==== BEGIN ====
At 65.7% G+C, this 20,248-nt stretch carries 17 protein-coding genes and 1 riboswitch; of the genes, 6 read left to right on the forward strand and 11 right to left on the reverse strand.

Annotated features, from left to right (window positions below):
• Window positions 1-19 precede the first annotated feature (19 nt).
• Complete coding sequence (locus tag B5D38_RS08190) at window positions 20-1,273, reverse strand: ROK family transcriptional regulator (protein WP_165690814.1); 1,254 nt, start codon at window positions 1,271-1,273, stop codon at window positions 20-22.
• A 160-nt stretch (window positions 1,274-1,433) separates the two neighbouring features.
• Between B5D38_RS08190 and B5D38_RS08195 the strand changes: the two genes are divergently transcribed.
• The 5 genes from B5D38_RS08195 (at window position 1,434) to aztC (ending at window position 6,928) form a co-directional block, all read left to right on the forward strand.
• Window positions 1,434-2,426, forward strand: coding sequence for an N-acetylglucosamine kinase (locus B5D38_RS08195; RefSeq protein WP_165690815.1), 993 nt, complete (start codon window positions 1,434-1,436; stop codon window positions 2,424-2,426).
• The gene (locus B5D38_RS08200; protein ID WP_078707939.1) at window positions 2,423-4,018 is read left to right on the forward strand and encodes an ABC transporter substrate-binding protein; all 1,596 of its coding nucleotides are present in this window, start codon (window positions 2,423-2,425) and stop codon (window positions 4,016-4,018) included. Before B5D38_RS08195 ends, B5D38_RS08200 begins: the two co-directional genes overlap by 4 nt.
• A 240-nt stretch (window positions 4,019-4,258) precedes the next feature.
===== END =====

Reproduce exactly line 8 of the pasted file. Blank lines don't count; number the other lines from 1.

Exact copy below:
• Window positions 1,434-2,426, forward strand: coding sequence for an N-acetylglucosamine kinase (locus B5D38_RS08195; RefSeq protein WP_165690815.1), 993 nt, complete (start codon window positions 1,434-1,436; stop codon window positions 2,424-2,426).